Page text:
Three York University graduates received this year’s Governor General Gold Medals, which recognize the outstanding scholastic achievements of graduate students in Canada. The 2022 recipients are Signy Lynch, Ilana Shiff and Allison Taylor.
“We are incredibly proud of our talented York graduate students who have won the Governor General’s Academic Gold Medals this year. They join a rare and prestigious group of exceptional Canadian scholars who have gone on to high impact leadership in a variety of careers,” says Rhonda L. Lenton, York University president and vice-chancellor. “The two PhD recipients and one doctoral candidate are now recognized nation-wide for achieving the top levels of their graduate studies at York. Their academic journeys are just getting launched, and we can’t wait to see what they have planned for their future contributions.”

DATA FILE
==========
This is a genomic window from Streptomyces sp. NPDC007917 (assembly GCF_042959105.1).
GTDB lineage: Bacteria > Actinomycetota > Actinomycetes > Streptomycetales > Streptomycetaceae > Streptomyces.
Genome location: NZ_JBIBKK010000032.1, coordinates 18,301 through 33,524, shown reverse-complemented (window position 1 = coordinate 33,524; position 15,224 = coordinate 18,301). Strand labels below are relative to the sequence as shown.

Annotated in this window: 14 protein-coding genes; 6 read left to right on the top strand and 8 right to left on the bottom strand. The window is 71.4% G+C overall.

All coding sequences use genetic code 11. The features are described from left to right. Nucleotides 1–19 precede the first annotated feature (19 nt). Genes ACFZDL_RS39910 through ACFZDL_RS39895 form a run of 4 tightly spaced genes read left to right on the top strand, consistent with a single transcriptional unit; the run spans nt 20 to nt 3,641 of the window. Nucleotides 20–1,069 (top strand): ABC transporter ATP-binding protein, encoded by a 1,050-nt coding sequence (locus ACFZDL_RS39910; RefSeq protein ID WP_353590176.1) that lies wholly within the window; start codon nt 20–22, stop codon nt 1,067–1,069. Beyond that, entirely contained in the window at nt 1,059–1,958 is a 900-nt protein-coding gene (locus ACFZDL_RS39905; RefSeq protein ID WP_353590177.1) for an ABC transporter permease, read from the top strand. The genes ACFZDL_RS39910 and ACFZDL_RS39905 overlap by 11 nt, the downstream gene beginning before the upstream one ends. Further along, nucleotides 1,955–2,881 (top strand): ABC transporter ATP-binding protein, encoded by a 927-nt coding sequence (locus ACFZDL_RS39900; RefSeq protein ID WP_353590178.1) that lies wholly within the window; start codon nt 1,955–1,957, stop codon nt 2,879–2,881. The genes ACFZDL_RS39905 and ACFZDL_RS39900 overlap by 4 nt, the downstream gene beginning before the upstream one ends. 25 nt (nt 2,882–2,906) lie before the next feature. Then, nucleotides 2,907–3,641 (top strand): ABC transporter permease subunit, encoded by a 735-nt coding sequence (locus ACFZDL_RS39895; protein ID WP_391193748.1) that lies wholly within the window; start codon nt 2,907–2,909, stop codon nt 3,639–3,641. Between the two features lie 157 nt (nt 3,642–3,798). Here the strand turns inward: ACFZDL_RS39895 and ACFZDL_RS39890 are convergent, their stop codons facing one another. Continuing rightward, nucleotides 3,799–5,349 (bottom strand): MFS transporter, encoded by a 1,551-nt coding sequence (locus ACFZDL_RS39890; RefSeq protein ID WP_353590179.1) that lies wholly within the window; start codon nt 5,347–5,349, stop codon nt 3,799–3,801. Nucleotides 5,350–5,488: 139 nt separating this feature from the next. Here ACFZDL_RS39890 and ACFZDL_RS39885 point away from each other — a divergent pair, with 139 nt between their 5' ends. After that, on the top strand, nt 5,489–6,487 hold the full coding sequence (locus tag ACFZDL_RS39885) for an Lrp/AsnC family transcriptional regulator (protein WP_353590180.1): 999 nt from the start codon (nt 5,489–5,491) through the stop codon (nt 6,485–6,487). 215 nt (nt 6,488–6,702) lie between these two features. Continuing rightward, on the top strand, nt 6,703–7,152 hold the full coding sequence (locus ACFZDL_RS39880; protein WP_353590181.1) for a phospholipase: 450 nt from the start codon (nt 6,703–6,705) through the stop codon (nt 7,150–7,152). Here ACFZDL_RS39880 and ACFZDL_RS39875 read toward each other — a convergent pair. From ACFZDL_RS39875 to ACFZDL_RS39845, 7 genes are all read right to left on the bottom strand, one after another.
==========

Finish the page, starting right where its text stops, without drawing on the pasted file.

Lynch earned a PhD in Theatre & Performance Studies at York University under the supervision of Associate Professor Laura Levin. Her areas of research specialization include contemporary theatre in Canada, audience research, and theatre criticism. Lynch’s dissertation, “Intercultural relations: direct audience address in contemporary theatre in Canada,” examines how theatremakers construct performer-audience relationships to facilitate ethical exchange, intercultural understanding, and to affect social change. Her work on theatre criticism, which includes developing programs for the Toronto Fringe, challenges conventional approaches to imagine critical and creative practices that can reflect digital and intercultural present and futures. Her work in audience research has involved exploring new methodological approaches that seek to better understand difference in audience response, including the experiences of minoritized spectators. She has presented her work at national and international conferences, and has been published in a variety of journals and edited collections.